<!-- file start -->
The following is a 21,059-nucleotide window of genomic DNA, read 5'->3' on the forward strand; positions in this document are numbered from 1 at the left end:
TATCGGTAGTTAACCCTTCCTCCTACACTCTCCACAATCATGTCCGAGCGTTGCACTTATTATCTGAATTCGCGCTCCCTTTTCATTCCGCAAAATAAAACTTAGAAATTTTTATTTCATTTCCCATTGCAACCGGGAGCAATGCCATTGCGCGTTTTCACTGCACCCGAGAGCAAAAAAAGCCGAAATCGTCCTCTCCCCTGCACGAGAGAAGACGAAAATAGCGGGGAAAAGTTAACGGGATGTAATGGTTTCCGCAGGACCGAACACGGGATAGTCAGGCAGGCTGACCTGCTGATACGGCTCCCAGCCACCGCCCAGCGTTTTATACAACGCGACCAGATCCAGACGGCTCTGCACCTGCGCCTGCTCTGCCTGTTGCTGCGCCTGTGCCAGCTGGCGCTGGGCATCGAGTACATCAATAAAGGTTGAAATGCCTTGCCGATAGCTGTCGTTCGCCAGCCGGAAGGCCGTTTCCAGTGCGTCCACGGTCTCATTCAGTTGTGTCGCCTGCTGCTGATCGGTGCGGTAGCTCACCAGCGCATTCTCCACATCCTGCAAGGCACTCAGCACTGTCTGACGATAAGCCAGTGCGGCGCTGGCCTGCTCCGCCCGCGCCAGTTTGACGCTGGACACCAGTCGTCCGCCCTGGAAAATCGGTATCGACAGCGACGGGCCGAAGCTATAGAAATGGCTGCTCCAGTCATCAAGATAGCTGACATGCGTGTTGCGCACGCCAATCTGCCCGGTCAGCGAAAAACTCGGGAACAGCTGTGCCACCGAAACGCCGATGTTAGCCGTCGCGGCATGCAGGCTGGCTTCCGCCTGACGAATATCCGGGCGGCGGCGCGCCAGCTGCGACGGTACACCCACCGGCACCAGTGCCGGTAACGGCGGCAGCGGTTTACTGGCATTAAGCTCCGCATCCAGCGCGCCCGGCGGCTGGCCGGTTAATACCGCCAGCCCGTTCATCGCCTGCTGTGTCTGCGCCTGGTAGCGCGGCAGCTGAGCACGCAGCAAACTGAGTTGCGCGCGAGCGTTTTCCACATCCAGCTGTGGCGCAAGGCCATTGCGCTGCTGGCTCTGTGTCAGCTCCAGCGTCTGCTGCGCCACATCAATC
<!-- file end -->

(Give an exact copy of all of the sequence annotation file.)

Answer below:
The following is a 21,059-nucleotide window of genomic DNA, read 5'->3' on the forward strand; positions in this document are numbered from 1 at the left end:
TATCGGTAGTTAACCCTTCCTCCTACACTCTCCACAATCATGTCCGAGCGTTGCACTTATTATCTGAATTCGCGCTCCCTTTTCATTCCGCAAAATAAAACTTAGAAATTTTTATTTCATTTCCCATTGCAACCGGGAGCAATGCCATTGCGCGTTTTCACTGCACCCGAGAGCAAAAAAAGCCGAAATCGTCCTCTCCCCTGCACGAGAGAAGACGAAAATAGCGGGGAAAAGTTAACGGGATGTAATGGTTTCCGCAGGACCGAACACGGGATAGTCAGGCAGGCTGACCTGCTGATACGGCTCCCAGCCACCGCCCAGCGTTTTATACAACGCGACCAGATCCAGACGGCTCTGCACCTGCGCCTGCTCTGCCTGTTGCTGCGCCTGTGCCAGCTGGCGCTGGGCATCGAGTACATCAATAAAGGTTGAAATGCCTTGCCGATAGCTGTCGTTCGCCAGCCGGAAGGCCGTTTCCAGTGCGTCCACGGTCTCATTCAGTTGTGTCGCCTGCTGCTGATCGGTGCGGTAGCTCACCAGCGCATTCTCCACATCCTGCAAGGCACTCAGCACTGTCTGACGATAAGCCAGTGCGGCGCTGGCCTGCTCCGCCCGCGCCAGTTTGACGCTGGACACCAGTCGTCCGCCCTGGAAAATCGGTATCGACAGCGACGGGCCGAAGCTATAGAAATGGCTGCTCCAGTCATCAAGATAGCTGACATGCGTGTTGCGCACGCCAATCTGCCCGGTCAGCGAAAAACTCGGGAACAGCTGTGCCACCGAAACGCCGATGTTAGCCGTCGCGGCATGCAGGCTGGCTTCCGCCTGACGAATATCCGGGCGGCGGCGCGCCAGCTGCGACGGTACACCCACCGGCACCAGTGCCGGTAACGGCGGCAGCGGTTTACTGGCATTAAGCTCCGCATCCAGCGCGCCCGGCGGCTGGCCGGTTAATACCGCCAGCCCGTTCATCGCCTGCTGTGTCTGCGCCTGGTAGCGCGGCAGCTGAGCACGCAGCAAACTGAGTTGCGCGCGAGCGTTTTCCACATCCAGCTGTGGCGCAAGGCCATTGCGCTGCTGGCTCTGTGTCAGCTCCAGCGTCTGCTGCGCCACATCAATC